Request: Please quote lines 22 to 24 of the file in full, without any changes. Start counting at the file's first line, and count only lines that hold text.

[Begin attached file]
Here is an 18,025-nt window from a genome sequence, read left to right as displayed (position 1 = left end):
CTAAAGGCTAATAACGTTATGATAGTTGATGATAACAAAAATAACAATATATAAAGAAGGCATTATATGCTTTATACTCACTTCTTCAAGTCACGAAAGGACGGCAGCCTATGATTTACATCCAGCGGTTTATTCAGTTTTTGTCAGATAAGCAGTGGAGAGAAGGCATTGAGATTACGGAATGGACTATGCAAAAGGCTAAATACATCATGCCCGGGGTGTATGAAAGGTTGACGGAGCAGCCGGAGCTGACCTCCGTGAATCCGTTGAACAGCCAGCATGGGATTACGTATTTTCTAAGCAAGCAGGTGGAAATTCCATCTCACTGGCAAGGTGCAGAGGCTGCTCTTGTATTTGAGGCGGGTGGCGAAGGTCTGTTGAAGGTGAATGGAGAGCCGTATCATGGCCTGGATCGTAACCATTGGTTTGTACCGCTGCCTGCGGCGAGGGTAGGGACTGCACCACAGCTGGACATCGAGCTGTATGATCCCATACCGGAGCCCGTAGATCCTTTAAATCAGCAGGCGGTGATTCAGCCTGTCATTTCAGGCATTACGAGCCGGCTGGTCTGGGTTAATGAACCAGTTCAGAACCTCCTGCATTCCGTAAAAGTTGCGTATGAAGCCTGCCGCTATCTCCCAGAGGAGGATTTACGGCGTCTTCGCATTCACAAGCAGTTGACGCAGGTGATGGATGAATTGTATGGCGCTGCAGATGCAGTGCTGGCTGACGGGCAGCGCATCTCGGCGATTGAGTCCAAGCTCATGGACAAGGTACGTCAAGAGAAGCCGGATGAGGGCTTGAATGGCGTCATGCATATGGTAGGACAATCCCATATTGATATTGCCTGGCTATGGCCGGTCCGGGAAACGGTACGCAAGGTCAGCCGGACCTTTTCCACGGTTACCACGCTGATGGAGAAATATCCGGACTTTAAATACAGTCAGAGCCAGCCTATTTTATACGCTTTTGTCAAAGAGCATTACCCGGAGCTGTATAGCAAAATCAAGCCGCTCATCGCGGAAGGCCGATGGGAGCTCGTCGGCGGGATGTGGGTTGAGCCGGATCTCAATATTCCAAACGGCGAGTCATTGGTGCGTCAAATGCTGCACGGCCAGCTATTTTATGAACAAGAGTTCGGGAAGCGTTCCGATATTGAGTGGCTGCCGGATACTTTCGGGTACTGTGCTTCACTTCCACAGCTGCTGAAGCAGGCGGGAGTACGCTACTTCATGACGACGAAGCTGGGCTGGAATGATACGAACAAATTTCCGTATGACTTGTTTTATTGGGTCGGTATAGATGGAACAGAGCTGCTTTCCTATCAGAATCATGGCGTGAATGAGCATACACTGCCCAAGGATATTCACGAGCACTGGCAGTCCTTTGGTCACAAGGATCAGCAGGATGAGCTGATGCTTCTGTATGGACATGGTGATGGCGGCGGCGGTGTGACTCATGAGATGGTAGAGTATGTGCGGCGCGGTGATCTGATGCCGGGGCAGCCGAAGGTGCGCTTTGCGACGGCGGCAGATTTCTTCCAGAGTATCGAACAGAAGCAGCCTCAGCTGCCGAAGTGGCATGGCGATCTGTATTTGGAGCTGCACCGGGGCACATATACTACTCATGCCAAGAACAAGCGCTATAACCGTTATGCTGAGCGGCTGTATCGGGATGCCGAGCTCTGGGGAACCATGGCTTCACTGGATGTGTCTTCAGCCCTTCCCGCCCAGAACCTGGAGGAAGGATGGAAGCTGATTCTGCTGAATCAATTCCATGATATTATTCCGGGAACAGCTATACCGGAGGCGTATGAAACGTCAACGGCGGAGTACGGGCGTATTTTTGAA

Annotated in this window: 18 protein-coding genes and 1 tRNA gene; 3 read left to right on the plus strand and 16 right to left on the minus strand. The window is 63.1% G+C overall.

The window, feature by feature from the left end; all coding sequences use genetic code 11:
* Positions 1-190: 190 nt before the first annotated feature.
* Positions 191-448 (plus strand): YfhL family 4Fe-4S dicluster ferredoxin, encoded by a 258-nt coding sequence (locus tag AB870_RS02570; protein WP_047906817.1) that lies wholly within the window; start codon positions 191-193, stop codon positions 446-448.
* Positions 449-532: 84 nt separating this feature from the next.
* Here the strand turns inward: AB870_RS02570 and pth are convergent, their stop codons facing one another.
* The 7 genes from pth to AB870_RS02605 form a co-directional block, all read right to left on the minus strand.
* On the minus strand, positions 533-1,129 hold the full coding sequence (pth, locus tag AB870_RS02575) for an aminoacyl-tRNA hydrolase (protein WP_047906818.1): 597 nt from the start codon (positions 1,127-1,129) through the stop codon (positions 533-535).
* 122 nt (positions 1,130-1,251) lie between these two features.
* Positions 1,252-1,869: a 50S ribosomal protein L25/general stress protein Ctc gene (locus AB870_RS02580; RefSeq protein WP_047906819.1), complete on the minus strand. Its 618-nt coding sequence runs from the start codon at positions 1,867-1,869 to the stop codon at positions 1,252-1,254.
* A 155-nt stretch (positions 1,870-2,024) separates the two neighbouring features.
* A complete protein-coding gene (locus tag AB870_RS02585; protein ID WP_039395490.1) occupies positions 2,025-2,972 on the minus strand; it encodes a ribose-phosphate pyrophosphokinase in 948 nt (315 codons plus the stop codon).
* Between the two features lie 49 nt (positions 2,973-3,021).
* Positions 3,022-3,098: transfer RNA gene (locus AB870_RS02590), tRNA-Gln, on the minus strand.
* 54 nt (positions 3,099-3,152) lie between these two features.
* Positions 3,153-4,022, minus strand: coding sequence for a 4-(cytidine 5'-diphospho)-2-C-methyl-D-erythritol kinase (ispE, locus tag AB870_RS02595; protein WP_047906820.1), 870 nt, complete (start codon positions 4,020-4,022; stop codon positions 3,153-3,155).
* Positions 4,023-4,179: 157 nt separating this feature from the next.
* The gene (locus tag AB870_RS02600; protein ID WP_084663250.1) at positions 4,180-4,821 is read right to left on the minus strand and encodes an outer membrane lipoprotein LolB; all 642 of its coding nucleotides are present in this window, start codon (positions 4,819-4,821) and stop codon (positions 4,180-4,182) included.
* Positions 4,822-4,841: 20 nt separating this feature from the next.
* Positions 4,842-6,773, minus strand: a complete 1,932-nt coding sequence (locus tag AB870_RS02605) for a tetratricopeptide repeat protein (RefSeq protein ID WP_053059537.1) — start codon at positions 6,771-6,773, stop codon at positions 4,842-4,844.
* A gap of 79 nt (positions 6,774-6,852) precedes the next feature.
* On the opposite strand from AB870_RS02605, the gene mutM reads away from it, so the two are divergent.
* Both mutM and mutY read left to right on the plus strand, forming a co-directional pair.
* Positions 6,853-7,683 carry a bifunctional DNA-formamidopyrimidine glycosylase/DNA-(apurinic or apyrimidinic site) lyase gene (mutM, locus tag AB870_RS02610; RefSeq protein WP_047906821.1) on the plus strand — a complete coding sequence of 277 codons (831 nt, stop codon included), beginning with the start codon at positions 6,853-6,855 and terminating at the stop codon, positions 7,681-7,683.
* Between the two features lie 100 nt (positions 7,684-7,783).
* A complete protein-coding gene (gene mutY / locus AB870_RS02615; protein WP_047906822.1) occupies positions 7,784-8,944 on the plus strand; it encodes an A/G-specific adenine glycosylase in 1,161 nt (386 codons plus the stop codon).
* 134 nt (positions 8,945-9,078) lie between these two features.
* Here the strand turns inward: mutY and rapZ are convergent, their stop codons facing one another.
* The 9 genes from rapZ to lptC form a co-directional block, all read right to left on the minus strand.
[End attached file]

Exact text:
* Positions 4,842-6,773, minus strand: a complete 1,932-nt coding sequence (locus tag AB870_RS02605) for a tetratricopeptide repeat protein (RefSeq protein ID WP_053059537.1) — start codon at positions 6,771-6,773, stop codon at positions 4,842-4,844.
* A gap of 79 nt (positions 6,774-6,852) precedes the next feature.
* On the opposite strand from AB870_RS02605, the gene mutM reads away from it, so the two are divergent.